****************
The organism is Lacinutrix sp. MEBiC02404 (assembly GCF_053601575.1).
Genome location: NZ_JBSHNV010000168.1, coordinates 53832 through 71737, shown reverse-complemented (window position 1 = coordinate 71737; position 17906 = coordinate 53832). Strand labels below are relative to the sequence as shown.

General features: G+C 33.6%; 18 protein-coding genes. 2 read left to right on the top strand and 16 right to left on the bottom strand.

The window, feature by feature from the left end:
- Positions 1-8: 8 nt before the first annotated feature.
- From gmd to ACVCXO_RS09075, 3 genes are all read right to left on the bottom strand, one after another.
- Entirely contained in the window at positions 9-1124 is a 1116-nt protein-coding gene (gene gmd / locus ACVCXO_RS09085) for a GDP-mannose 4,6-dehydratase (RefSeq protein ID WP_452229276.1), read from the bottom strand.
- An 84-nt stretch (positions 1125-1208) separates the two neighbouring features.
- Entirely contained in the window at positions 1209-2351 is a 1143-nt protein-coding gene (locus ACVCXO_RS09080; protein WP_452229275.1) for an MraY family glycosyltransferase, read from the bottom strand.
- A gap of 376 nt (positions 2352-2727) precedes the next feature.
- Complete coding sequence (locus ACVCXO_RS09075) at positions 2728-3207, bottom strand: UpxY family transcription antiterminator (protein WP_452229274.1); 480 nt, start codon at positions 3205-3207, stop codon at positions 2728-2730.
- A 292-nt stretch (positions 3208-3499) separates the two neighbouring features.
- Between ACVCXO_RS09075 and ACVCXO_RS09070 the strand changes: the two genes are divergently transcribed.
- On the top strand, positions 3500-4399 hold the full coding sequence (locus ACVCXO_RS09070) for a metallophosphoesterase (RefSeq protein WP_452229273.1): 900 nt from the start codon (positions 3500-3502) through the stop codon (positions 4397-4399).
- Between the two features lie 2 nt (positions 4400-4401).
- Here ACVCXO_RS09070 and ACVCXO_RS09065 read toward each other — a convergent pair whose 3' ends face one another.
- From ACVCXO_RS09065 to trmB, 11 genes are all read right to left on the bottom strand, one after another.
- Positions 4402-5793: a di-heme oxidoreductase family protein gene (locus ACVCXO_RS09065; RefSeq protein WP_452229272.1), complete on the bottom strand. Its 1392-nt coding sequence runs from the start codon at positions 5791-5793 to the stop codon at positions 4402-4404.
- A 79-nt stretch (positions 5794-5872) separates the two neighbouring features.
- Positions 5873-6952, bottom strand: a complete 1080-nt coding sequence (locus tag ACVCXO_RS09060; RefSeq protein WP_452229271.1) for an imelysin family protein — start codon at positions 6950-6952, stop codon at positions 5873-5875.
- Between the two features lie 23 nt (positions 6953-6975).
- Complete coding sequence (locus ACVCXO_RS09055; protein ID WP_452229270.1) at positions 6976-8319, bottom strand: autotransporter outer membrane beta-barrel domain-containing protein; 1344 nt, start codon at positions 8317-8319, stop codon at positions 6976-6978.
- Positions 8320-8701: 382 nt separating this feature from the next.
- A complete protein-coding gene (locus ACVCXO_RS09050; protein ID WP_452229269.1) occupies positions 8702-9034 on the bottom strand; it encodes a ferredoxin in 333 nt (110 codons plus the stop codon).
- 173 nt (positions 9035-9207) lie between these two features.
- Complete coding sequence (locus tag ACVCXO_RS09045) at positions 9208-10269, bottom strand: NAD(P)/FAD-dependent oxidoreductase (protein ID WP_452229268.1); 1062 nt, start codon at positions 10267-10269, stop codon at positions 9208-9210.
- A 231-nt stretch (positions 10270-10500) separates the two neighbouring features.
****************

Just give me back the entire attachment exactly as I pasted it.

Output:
The organism is Lacinutrix sp. MEBiC02404 (assembly GCF_053601575.1).
Genome location: NZ_JBSHNV010000168.1, coordinates 53832 through 71737, shown reverse-complemented (window position 1 = coordinate 71737; position 17906 = coordinate 53832). Strand labels below are relative to the sequence as shown.

General features: G+C 33.6%; 18 protein-coding genes. 2 read left to right on the top strand and 16 right to left on the bottom strand.

The window, feature by feature from the left end:
- Positions 1-8: 8 nt before the first annotated feature.
- From gmd to ACVCXO_RS09075, 3 genes are all read right to left on the bottom strand, one after another.
- Entirely contained in the window at positions 9-1124 is a 1116-nt protein-coding gene (gene gmd / locus ACVCXO_RS09085) for a GDP-mannose 4,6-dehydratase (RefSeq protein ID WP_452229276.1), read from the bottom strand.
- An 84-nt stretch (positions 1125-1208) separates the two neighbouring features.
- Entirely contained in the window at positions 1209-2351 is a 1143-nt protein-coding gene (locus ACVCXO_RS09080; protein WP_452229275.1) for an MraY family glycosyltransferase, read from the bottom strand.
- A gap of 376 nt (positions 2352-2727) precedes the next feature.
- Complete coding sequence (locus ACVCXO_RS09075) at positions 2728-3207, bottom strand: UpxY family transcription antiterminator (protein WP_452229274.1); 480 nt, start codon at positions 3205-3207, stop codon at positions 2728-2730.
- A 292-nt stretch (positions 3208-3499) separates the two neighbouring features.
- Between ACVCXO_RS09075 and ACVCXO_RS09070 the strand changes: the two genes are divergently transcribed.
- On the top strand, positions 3500-4399 hold the full coding sequence (locus ACVCXO_RS09070) for a metallophosphoesterase (RefSeq protein WP_452229273.1): 900 nt from the start codon (positions 3500-3502) through the stop codon (positions 4397-4399).
- Between the two features lie 2 nt (positions 4400-4401).
- Here ACVCXO_RS09070 and ACVCXO_RS09065 read toward each other — a convergent pair whose 3' ends face one another.
- From ACVCXO_RS09065 to trmB, 11 genes are all read right to left on the bottom strand, one after another.
- Positions 4402-5793: a di-heme oxidoreductase family protein gene (locus ACVCXO_RS09065; RefSeq protein WP_452229272.1), complete on the bottom strand. Its 1392-nt coding sequence runs from the start codon at positions 5791-5793 to the stop codon at positions 4402-4404.
- A 79-nt stretch (positions 5794-5872) separates the two neighbouring features.
- Positions 5873-6952, bottom strand: a complete 1080-nt coding sequence (locus tag ACVCXO_RS09060; RefSeq protein WP_452229271.1) for an imelysin family protein — start codon at positions 6950-6952, stop codon at positions 5873-5875.
- Between the two features lie 23 nt (positions 6953-6975).
- Complete coding sequence (locus ACVCXO_RS09055; protein ID WP_452229270.1) at positions 6976-8319, bottom strand: autotransporter outer membrane beta-barrel domain-containing protein; 1344 nt, start codon at positions 8317-8319, stop codon at positions 6976-6978.
- Positions 8320-8701: 382 nt separating this feature from the next.
- A complete protein-coding gene (locus ACVCXO_RS09050; protein ID WP_452229269.1) occupies positions 8702-9034 on the bottom strand; it encodes a ferredoxin in 333 nt (110 codons plus the stop codon).
- 173 nt (positions 9035-9207) lie between these two features.
- Complete coding sequence (locus tag ACVCXO_RS09045) at positions 9208-10269, bottom strand: NAD(P)/FAD-dependent oxidoreductase (protein ID WP_452229268.1); 1062 nt, start codon at positions 10267-10269, stop codon at positions 9208-9210.
- A 231-nt stretch (positions 10270-10500) separates the two neighbouring features.